I am grateful Mufi lost. He worried me almost as much as Lingle. His treatment of the houseless is unconscionable. Have to appreciate the victories that come our way.

Anonymous said...

Hi Joan -

Lani Kawahara was out of line. We know what you meant. Actually, I'm glad Lani is getting out of the council; she wasn't helpful anyway and got run over too many times.

Keep up the good work, Joan.

Anonymous said...

I am so surprised that Lani has such poor English grammar skills, how disappointing, I thought she was a librarian?

Anonymous said...

"...protect wahi kapu (sacred places"
try wahi pana

Lehua said...

To the last post: wahi pana are storied (pana) and celebrated places. In many cases, wahi pana are sacred places, but not always. It can simply be a place that is known because of a historic event that took place there, etc. On the other hand, wahi kapu are specifically sacred places held in esteem for religious and spiritual purposes. Wahi=place. Kapu=sacred.


Anonymous said...

Would a burial site be pana or kapu.

Anonymous said...

I am certain Gary could read this same blog and RESPOND with candidness and respect, NOT REACT with such lack of grace. Chip on her shoulder?

Anonymous said...

Sounds like Lani got a hair up her nose and yes, Iʻm glad sheʻs out because like so many...she does not have what it takes. She sounds like sheʻs pissed she didnʻt stay in.

And sheʻs a little bit wrong about Hooser. Well said Joan. Because we do have a vested interest in someone like Gary because without us!!!!! he would NOT be there. He saw the particular ride he could embark on by getting recognition with the revolutionary style of Kauai and now thatʻs gone.
I believe he committed political suicide and should have been content for awhile. He moved toooo fast. He is not a star yet.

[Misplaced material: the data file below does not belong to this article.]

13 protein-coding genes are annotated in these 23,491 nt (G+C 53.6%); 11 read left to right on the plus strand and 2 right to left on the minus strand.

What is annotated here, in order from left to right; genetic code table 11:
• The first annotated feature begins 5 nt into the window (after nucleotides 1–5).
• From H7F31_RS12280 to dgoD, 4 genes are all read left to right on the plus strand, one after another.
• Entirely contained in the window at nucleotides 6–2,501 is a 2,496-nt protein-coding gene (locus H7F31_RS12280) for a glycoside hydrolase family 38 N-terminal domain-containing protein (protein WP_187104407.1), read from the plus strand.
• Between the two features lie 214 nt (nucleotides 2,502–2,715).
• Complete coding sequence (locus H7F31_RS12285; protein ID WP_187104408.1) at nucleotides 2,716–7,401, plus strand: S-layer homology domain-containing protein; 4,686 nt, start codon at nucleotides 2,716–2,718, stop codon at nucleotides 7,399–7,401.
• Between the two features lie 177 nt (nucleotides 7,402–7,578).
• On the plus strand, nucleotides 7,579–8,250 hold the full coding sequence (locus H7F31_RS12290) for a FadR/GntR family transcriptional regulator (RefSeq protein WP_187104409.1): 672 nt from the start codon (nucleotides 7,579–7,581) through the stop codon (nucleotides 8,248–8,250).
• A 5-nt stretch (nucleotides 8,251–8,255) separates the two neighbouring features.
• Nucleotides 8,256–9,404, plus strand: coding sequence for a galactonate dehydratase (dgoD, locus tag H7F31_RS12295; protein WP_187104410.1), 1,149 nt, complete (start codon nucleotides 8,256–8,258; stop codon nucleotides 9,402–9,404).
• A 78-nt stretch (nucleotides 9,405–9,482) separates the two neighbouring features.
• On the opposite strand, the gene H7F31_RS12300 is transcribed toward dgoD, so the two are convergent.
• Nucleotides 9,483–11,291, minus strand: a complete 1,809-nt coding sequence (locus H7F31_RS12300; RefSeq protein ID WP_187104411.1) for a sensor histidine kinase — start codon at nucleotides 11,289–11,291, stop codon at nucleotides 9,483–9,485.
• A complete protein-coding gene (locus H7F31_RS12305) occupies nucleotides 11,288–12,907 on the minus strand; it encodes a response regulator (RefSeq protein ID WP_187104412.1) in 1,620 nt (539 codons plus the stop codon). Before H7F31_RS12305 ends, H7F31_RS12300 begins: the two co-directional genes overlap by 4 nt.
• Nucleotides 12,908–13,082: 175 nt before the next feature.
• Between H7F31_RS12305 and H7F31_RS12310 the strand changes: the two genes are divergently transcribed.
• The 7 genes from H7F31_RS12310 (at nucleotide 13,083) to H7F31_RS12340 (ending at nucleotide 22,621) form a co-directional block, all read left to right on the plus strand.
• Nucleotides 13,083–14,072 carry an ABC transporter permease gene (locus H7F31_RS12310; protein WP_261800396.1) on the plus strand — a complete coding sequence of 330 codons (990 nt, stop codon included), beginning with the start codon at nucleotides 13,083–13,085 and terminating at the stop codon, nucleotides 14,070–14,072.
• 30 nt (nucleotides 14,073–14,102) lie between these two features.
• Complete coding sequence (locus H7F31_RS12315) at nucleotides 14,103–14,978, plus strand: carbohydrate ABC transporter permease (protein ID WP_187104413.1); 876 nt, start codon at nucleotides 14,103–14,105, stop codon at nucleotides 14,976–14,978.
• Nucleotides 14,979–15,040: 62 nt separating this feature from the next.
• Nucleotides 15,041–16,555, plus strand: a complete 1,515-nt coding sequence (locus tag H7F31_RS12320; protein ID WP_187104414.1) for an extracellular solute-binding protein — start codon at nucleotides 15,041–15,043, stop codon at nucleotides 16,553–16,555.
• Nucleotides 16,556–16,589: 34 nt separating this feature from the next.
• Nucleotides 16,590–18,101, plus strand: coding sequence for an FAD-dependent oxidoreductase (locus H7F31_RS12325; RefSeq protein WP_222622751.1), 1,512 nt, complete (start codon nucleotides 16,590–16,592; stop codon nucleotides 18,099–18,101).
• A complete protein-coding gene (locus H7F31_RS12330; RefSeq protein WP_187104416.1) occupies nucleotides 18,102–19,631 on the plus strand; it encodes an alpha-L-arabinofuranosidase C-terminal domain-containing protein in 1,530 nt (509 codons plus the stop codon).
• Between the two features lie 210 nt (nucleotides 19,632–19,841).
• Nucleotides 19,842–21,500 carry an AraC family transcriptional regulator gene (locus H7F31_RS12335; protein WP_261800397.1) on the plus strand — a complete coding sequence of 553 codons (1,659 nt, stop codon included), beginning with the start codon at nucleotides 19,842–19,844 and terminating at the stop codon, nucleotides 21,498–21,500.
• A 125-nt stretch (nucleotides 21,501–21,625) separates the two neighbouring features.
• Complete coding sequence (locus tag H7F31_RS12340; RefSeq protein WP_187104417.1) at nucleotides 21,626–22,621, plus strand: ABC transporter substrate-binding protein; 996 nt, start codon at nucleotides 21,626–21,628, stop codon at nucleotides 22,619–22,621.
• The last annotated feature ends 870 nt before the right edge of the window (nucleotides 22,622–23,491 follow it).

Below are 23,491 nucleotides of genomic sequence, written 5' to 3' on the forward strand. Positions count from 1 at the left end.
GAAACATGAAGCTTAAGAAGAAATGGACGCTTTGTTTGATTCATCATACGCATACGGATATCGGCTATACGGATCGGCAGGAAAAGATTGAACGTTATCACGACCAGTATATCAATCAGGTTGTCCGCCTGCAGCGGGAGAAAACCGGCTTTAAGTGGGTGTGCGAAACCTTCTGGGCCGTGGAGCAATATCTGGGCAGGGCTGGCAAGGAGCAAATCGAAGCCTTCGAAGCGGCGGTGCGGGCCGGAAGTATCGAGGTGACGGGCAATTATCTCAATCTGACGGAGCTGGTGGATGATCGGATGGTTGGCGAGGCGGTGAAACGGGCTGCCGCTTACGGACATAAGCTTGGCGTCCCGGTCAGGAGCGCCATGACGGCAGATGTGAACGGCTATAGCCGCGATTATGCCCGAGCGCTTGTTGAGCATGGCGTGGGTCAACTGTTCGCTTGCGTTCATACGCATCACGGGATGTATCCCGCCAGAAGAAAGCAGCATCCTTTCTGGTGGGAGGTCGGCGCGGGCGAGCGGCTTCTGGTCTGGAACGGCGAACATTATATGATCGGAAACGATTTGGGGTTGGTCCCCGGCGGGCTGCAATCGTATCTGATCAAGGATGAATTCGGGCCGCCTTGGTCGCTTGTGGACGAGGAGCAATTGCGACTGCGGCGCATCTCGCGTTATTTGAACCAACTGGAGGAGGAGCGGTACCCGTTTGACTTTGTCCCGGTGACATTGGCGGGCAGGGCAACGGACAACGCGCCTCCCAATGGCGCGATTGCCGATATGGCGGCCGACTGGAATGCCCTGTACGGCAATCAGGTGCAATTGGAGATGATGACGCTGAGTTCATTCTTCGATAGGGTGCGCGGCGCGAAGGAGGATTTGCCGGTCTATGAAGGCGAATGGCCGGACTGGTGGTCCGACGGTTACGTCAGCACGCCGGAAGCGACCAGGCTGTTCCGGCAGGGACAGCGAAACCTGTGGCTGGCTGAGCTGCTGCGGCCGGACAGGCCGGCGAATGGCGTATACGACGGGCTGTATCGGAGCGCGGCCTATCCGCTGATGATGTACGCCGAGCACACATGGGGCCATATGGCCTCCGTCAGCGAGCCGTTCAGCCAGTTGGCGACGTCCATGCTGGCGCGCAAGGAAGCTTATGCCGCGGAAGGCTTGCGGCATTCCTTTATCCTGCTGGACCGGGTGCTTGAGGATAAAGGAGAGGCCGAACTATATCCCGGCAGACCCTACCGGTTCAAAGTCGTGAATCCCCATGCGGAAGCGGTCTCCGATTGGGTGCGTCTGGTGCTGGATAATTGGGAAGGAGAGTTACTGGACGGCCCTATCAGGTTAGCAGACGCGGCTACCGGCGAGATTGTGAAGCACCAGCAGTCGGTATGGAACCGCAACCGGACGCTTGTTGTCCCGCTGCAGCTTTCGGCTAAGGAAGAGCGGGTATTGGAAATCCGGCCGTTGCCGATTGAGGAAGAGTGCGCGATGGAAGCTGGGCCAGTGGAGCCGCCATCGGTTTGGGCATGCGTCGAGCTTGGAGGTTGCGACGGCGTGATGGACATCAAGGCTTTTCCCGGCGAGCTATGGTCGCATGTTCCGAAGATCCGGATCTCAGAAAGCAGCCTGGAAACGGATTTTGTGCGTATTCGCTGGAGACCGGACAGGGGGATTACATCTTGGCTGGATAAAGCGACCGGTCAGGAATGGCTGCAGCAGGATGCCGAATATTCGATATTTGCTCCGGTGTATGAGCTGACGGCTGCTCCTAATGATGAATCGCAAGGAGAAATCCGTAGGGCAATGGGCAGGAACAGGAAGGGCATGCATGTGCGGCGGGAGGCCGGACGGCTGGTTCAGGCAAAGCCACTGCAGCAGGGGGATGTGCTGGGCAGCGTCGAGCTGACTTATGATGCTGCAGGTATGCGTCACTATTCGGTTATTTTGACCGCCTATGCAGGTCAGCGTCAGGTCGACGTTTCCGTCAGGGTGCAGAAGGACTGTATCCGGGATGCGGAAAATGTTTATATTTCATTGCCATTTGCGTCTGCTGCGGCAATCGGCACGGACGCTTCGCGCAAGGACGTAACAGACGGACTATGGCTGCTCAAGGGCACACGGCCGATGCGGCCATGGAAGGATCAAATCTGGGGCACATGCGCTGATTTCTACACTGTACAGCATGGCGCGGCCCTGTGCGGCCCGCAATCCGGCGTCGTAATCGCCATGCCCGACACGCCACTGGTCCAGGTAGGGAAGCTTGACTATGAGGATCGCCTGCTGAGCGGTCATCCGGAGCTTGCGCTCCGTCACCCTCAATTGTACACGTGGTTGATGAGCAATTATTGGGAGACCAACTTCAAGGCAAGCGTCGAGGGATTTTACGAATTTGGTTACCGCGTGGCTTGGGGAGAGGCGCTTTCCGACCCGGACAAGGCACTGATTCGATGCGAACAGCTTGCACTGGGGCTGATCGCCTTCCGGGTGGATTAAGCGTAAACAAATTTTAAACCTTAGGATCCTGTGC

And we did make him that.
So Lani, go back to your texting and settle down with a good book.

irk said...

methinks that certain large demographic feels more comfortable choosing a council candidate with their same skin color and, not bothering to study the elected's voting record is why a sleaziod like TB gets their vote. Sure wish the League of Women's Voters would come out with their voting record and issue stance scorecard before Nov. That is such a GREAT service to voters!

Anonymous said...

Lani missed the point by a mile. No one owns Gary, but many of us expected him to actually do something significant before trying to jump to the head of the line for the big jobs.

Why not run for mayor 2 years ago? With a bit of executive experience you could see him as Governor. With 8 years as a figurehead like Lingle's little doggy Aiona????????? Hardly a real resume boost.

C'est la vie. What now a well paid lobbyist? Ugh. Glad I never gave him any donations once he got his sights set above Senator.

Anonymous said...

when mazie vacates her seat for uncle dan's (u pick'm) senate office; our senator will be right there. purple mohawk and all. ya got my vote gary!

Anonymous said...

A burial ground is a wahi kapu. Naue is also a known wahi pana as many chants and songs have been composed for the area. Within Naue (which is a celebrated wahi pana) are several locations which are known burial grounds. These would be wahi kapu.

John Tyler said...

One thing Lani got 110% right is that she's strong enough character wise to put her name where her mouth is. And until any of us have "walked a mile in another person's shoes" do we have any right to judge a person. I need to remind myself of that when I do it too.

Now Joan could easily make blog comments not possible by "anonymous" posters, instead only people loging in with a screen name/email address visible would comment. You'd take away 95% of the pot shots and judgments that way when people's names have to stand behind their words. So in allowing the anonymous posts she keeps the low road of consciousness available, when she could foster more integrity based comments.

Bravo Lani for modeling your NOT anonymous gutsy posting-- whatever position you take you stand behind.

I appreciate your courage.

Anonymous said...

Joan saw comments to Andy Parx's blog dry up and blow away when he eliminated anonymous commenting and she doesn't want that.

Joan Conrow said...

Andy's blog has nothing to do with my decision to allow anonymous comments. I chose to allow them from the get go, even with all their warts, because I know that many people on this island won't speak for attribution — even if they're not making judgments, pot shots or otherwise taking the "low road" in their comments.

Btw, John, I remember a time when you weren't too keen to have your name associated with a particular incident due to your fear and sense of intimidation. Did it ever occur to you that others might feel the same?